USNS Sacagawea Conducts Vertical Replenishment of USS Underwood and USS Curts

USNS Sacagawea Conducts Vertical Replenishment of USS Underwood and USS Curts

The Oliver Hazard Perry-class guided-missile frigates USS Underwood (FFG 36) and USS Curts (FFG 38) conducted vertical replenishments at sea with USNS Sacagawea, July 5.

During the six-hour evolution Underwood took on 60 pallets of stores, supplies and ammunition.

The original plan called for Underwood to complete a connected replenishment (CONREP), but because of engineering issues, Cmdr. Peter Mirisola, commanding officer of Underwood, decided it was safer to do a vertical replenishment (VERTREP) utilizing an SH-60B Sea Hawk helicopter assigned to the “Vipers” of Helicopter Anti-Submarine Squadron Light (HSL) 48.

“Right now we only have control of one of our gas turbine engines,” said Lt. Michael Hellard, chief engineer aboard Underwood. “It’s not safe to go alongside a ship in such close proximity at 150 to 180 feet away from them with one engine. We’ve had to cancel our CONREP and move it all to VERTREP so we’re farther away from the UNREP [underway replenishment] ship. It’s a safer distance, and it gives us more time to stop [the ship if needed].”

Two HSL 48 crews flew between Underwood and Sacagawea during stormy conditions to load palletized cargo.

“The weather is obviously playing a big role in today’s events, causing us to have to turn, but the ship is doing a good job at keeping us out of it as much as they can,” said Lt. j.g. Lance Herndon, HSL 48 pilot.

The aircrew was able to establish a steady pattern in conjunction with the helicopter from Curts.

“Both ships are doing the VERTREP with the Sacagawea at the same time,” continued Herndon. “You get into a rhythm when one aircraft is there picking up a load; you have the other aircraft back at their own ship dropping off a load. So you just rotate back and forth, and it requires a lot of communication between both aircraft, as well as an understanding of how our inter-aircraft operations work.”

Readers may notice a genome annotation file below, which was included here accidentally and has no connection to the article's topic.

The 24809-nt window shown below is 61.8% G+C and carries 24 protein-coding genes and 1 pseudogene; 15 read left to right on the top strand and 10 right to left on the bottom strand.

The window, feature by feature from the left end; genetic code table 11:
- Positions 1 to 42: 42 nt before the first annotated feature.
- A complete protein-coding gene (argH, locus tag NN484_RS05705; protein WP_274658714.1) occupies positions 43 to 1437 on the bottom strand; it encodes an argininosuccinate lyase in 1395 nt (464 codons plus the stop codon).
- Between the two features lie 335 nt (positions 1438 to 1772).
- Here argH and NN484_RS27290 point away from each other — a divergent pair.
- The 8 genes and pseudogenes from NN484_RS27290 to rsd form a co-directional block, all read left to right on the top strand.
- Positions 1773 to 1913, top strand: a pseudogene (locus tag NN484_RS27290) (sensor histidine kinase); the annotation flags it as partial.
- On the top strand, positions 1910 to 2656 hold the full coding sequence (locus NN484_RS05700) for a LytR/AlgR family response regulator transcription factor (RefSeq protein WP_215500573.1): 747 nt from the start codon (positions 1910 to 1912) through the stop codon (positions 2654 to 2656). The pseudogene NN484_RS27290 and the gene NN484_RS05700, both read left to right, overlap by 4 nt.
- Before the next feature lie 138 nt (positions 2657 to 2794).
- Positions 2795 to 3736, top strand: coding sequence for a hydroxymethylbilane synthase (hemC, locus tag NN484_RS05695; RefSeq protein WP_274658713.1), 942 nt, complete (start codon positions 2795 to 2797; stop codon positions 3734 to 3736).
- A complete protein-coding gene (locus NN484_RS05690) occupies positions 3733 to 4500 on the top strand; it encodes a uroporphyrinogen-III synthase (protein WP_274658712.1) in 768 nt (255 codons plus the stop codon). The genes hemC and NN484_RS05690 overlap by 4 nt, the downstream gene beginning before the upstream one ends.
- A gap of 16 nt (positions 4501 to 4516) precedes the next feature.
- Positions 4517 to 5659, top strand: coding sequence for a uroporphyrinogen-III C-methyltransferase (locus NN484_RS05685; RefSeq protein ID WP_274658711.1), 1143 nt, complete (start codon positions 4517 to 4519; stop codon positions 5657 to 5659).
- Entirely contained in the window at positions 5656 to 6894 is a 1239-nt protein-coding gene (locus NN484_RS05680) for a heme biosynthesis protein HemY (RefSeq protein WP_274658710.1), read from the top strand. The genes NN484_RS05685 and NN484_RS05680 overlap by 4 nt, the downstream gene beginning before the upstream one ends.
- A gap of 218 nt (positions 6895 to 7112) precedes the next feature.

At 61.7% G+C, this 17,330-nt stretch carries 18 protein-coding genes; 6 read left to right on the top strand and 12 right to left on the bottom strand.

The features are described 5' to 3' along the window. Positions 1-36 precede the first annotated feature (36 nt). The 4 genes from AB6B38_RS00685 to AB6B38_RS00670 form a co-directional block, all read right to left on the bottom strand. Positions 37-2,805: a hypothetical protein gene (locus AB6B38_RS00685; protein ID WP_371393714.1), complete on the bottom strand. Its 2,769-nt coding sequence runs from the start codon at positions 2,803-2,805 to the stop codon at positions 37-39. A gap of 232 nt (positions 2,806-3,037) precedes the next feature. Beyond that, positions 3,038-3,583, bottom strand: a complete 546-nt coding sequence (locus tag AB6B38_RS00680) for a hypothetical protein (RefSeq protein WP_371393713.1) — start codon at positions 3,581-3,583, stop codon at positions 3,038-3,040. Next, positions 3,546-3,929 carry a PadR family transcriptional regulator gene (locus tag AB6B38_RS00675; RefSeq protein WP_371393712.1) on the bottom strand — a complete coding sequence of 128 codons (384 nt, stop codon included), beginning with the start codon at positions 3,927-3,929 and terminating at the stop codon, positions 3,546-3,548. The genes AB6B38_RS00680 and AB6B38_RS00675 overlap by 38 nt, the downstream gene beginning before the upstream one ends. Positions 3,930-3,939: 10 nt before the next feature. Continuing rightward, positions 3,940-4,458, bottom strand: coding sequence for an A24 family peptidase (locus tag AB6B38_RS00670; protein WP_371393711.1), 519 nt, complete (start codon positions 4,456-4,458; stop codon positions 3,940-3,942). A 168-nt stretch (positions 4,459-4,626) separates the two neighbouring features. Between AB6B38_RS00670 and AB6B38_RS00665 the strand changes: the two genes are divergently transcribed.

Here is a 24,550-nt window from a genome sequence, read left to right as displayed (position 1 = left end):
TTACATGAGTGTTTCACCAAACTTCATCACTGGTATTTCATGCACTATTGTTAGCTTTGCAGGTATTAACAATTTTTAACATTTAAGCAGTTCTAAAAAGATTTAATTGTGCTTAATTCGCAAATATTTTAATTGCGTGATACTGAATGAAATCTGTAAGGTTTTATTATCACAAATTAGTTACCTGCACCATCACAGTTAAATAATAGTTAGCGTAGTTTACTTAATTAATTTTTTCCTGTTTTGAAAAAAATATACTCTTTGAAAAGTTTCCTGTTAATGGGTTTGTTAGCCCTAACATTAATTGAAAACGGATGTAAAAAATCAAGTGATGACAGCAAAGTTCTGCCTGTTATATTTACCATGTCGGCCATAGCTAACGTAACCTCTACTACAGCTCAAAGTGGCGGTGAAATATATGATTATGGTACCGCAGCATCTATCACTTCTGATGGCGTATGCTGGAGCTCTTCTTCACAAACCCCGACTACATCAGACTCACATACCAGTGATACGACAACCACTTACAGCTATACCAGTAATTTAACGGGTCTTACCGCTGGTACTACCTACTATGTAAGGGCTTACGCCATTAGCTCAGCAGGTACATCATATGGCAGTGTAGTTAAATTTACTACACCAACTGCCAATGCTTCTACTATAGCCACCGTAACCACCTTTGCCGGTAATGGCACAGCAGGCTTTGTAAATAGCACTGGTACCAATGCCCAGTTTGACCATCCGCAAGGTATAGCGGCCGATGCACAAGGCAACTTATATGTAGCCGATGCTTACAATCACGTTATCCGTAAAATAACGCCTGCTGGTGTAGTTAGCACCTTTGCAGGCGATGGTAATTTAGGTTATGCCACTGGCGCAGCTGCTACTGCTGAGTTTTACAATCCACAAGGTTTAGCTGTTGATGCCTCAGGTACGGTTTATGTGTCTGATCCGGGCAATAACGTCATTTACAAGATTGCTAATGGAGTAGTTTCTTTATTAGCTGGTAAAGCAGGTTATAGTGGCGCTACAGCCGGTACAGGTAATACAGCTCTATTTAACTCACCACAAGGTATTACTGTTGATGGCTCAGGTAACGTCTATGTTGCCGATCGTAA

On board Underwood, it was an all hands evolution as Sailors lined the centerline passageway to haul pallets from the flight deck, break down supplies and distribute them to their appropriate locations aboard the ship.

“Since we’ve been out to sea, we haven’t done [an UNREP],” said Chief Logistics Specialist (SW) Laking Brooks, the supply chief of Underwood. “This allows for the whole ship to get together to bring on everything from food, toilet paper, consumables; the whole nine yards. I’m surprised because the atmosphere right now is very uplifting. Everybody’s happy to have received all their parts. That’s what we look for when we do operations like this.”

Underwood is deployed to Central and South America, and the Caribbean in support of Southern Seas 2012.

U.S. Naval Forces Southern Command and U.S. 4th Fleet (COMUSNAVSO/C4F) support USSOUTHCOM joint and combined full-spectrum military operations by providing principally sea-based, forward presence to ensure freedom of maneuver in the maritime domain, to foster and sustain cooperative relationships with international partners and to fully exploit the sea as maneuver space in order to enhance regional security and promote peace, stability, and prosperity in the Caribbean, Central and South American regions.

Naval Today Staff, July 9, 2012; Image: U.S.Navy